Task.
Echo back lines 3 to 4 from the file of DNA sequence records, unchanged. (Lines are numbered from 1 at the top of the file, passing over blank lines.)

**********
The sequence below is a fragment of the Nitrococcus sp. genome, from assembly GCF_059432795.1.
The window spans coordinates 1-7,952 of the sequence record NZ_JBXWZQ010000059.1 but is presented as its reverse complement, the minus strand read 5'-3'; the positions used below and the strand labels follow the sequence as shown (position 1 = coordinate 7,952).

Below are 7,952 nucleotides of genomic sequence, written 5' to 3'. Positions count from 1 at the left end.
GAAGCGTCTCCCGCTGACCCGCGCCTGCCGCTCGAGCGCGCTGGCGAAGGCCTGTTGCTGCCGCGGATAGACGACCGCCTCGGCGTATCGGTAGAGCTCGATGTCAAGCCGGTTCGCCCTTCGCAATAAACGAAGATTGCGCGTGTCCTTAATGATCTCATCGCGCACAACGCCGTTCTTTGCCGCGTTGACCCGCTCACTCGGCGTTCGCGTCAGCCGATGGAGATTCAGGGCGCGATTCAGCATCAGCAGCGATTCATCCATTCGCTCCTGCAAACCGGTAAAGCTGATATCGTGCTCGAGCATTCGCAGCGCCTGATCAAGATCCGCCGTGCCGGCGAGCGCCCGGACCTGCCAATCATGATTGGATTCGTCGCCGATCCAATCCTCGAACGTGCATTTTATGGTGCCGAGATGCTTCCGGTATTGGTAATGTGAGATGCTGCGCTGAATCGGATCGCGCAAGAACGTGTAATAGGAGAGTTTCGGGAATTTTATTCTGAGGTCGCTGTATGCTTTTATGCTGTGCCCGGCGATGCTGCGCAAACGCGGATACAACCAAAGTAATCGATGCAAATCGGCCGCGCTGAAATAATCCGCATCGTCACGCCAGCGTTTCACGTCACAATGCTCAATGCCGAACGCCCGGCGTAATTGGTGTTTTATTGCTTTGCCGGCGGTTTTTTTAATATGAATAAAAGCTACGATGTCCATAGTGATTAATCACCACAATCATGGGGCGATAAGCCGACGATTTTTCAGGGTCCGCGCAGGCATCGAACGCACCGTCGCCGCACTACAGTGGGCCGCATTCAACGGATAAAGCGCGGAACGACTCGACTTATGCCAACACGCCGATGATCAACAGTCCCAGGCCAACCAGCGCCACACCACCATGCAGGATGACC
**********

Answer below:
Below are 7,952 nucleotides of genomic sequence, written 5' to 3'. Positions count from 1 at the left end.
GAAGCGTCTCCCGCTGACCCGCGCCTGCCGCTCGAGCGCGCTGGCGAAGGCCTGTTGCTGCCGCGGATAGACGACCGCCTCGGCGTATCGGTAGAGCTCGATGTCAAGCCGGTTCGCCCTTCGCAATAAACGAAGATTGCGCGTGTCCTTAATGATCTCATCGCGCACAACGCCGTTCTTTGCCGCGTTGACCCGCTCACTCGGCGTTCGCGTCAGCCGATGGAGATTCAGGGCGCGATTCAGCATCAGCAGCGATTCATCCATTCGCTCCTGCAAACCGGTAAAGCTGATATCGTGCTCGAGCATTCGCAGCGCCTGATCAAGATCCGCCGTGCCGGCGAGCGCCCGGACCTGCCAATCATGATTGGATTCGTCGCCGATCCAATCCTCGAACGTGCATTTTATGGTGCCGAGATGCTTCCGGTATTGGTAATGTGAGATGCTGCGCTGAATCGGATCGCGCAAGAACGTGTAATAGGAGAGTTTCGGGAATTTTATTCTGAGGTCGCTGTATGCTTTTATGCTGTGCCCGGCGATGCTGCGCAAACGCGGATACAACCAAAGTAATCGATGCAAATCGGCCGCGCTGAAATAATCCGCATCGTCACGCCAGCGTTTCACGTCACAATGCTCAATGCCGAACGCCCGGCGTAATTGGTGTTTTATTGCTTTGCCGGCGGTTTTTTTAATATGAATAAAAGCTACGATGTCCATAGTGATTAATCACCACAATCATGGGGCGATAAGCCGACGATTTTTCAGGGTCCGCGCAGGCATCGAACGCACCGTCGCCGCACTACAGTGGGCCGCATTCAACGGATAAAGCGCGGAACGACTCGACTTATGCCAACACGCCGATGATCAACAGTCCCAGGCCAACCAGCGCCACACCACCATGCAGGATGACC